Addiction Myths vs. Facts

Most of what the average American knows about addiction is rooted in discrimination and stereotypes. The shame and social disapproval associated with addiction are greater than for any other medical illness.

Stereotypes can show up anywhere: In movies and on the TV news, in our classrooms and workplaces, even in our homes. And these stereotypes aren’t just hurtful and untrue: They directly contribute to the stigma that prevents people in need from getting treatment.

Here are some common myths about addiction. Do any of these sound familiar to you?

Myth: "Addiction only happens to certain kinds of people."

Fact: Addiction can happen to anyone, no matter their race, upbringing, personality type, or grade point average. There are genetic, social, and psychological risk factors that can put some people at greater risk—but addiction has nothing to do with a person’s character.

Myth: "Addiction is a choice! Kids should just say no."

Fact: No one, whether they’re a teen or an adult, chooses how their brain will react to substances. The majority of American teenagers report they’ve tried alcohol, and many experiment with other drugs, too. There are effective ways to prevent drug use and addiction—but "just saying no” doesn't really do that.

Myth: "People with addiction are all criminals."

Fact: Most of the time, the only person directly harmed by an addiction is the person who’s addicted. Yet millions of people are in jail or prison right now just because they struggle with substance use.

Myth: "People with addiction need tough love. Helping them just enables drug use."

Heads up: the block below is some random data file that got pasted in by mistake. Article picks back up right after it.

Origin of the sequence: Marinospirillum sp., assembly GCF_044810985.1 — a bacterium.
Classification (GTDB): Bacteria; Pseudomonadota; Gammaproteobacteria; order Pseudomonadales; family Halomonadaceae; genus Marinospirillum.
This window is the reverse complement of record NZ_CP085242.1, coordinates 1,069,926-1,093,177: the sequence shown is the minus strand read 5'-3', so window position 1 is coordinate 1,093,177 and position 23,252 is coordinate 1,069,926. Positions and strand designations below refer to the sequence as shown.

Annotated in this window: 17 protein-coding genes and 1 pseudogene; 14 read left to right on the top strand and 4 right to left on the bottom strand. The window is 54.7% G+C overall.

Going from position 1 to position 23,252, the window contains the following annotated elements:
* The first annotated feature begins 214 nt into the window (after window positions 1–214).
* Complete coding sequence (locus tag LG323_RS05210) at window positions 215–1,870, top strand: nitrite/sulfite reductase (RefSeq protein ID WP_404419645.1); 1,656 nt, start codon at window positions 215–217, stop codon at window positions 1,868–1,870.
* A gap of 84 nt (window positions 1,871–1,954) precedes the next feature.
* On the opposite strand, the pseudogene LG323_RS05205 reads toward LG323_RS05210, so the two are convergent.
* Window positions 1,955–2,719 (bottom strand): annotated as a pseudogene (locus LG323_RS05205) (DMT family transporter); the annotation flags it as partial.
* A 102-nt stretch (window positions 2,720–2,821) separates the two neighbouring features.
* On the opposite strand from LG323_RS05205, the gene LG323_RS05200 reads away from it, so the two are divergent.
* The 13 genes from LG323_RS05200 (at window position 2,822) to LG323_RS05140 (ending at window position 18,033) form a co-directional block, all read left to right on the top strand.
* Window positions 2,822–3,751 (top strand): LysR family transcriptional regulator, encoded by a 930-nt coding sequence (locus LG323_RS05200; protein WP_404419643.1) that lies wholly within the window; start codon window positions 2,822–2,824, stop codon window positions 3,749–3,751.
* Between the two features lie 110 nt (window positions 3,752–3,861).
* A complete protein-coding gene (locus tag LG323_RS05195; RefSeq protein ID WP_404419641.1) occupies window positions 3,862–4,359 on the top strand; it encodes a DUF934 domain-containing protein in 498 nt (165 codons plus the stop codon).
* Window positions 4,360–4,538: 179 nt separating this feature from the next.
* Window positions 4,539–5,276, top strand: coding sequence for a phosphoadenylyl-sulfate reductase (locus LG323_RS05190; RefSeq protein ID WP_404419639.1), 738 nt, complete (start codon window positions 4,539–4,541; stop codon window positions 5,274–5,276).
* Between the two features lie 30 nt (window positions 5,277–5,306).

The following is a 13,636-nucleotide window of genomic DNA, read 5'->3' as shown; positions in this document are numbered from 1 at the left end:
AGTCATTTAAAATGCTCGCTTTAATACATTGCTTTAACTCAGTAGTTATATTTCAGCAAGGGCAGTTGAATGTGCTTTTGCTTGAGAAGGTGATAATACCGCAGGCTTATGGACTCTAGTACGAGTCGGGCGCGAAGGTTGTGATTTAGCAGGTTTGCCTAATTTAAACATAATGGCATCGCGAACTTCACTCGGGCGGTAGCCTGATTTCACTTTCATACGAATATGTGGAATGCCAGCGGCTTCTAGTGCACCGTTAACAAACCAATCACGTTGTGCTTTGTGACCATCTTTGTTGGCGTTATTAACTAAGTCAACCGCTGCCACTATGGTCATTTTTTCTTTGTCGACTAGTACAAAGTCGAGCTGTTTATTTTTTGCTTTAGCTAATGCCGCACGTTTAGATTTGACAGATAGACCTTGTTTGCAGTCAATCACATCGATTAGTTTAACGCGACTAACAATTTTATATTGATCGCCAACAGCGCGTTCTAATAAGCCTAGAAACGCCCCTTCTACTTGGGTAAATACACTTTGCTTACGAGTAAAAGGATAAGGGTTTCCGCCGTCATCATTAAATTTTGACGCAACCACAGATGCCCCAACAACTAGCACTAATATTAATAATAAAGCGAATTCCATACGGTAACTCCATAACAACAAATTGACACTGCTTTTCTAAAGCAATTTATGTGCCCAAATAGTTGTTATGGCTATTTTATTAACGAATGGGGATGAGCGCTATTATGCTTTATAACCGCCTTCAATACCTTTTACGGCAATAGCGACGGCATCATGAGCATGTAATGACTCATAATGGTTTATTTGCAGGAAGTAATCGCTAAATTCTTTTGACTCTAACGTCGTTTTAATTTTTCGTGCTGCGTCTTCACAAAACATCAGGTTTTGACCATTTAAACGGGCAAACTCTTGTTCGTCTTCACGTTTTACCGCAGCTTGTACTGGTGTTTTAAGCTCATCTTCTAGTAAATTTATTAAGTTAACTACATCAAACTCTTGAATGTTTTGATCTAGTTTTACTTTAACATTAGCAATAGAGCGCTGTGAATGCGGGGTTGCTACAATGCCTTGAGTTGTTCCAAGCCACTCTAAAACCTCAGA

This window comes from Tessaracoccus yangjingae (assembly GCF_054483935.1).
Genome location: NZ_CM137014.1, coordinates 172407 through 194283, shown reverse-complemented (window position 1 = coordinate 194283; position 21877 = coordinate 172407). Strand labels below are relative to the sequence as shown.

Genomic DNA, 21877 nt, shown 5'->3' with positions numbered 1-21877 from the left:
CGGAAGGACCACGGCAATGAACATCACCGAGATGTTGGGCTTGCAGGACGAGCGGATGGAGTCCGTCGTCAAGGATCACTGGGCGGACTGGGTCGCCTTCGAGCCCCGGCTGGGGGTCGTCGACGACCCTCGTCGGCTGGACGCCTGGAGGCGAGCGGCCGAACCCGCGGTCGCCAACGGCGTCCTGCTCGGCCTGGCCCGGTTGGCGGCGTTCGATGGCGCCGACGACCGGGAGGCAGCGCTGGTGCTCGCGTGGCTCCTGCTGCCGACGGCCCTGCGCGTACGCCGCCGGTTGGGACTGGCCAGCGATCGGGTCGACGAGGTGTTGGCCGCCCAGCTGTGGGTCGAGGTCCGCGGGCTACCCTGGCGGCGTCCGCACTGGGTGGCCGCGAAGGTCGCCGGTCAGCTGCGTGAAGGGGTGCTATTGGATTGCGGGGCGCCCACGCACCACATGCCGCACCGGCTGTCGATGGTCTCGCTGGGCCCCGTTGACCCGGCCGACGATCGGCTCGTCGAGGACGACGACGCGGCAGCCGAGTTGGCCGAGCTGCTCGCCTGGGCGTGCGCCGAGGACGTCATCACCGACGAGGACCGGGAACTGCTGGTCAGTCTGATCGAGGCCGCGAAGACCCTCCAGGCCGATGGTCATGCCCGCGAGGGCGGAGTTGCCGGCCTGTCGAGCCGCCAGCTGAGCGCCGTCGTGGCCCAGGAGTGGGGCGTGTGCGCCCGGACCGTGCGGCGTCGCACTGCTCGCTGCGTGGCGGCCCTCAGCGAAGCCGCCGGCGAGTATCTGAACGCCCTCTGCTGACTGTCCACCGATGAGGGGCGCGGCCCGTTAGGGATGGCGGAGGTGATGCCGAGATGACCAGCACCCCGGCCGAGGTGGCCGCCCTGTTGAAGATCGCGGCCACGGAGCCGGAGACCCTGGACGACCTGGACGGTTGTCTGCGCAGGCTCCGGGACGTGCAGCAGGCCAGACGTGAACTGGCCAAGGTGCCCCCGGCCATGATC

Fact: Showing love and support are never bad things. Boundaries and self-care are important, but lifesaving interventions should never be denied out of an impulse to teach someone a lesson. Not only is it cruel, but it’s ineffective. Addiction is an illness.

Myth: "Addiction medications are just replacing one addiction with another."

Fact: Medications for addiction treatment (MAT), especially for opioid use disorder, have been proven to save lives and substantially improve recovery rates. For people in treatment for substance use disorders, medications ease withdrawal symptoms to give people the space they need to recover and prevent overdoses. Medications don’t create a high or cause impairment—they allow patients to work, drive, care for their families, and live full lives.

Myth: "People with addiction are hopeless."

Fact: People can and do recover from addiction every single day. In fact, millions of Americans are thriving in recovery right now. We just don’t hear their stories as often. Once treatment begins, someone with a substance use disorder can move on to manage their illness, just as they would any other chronic illness. With the right treatment, recovery is possible for everyone.

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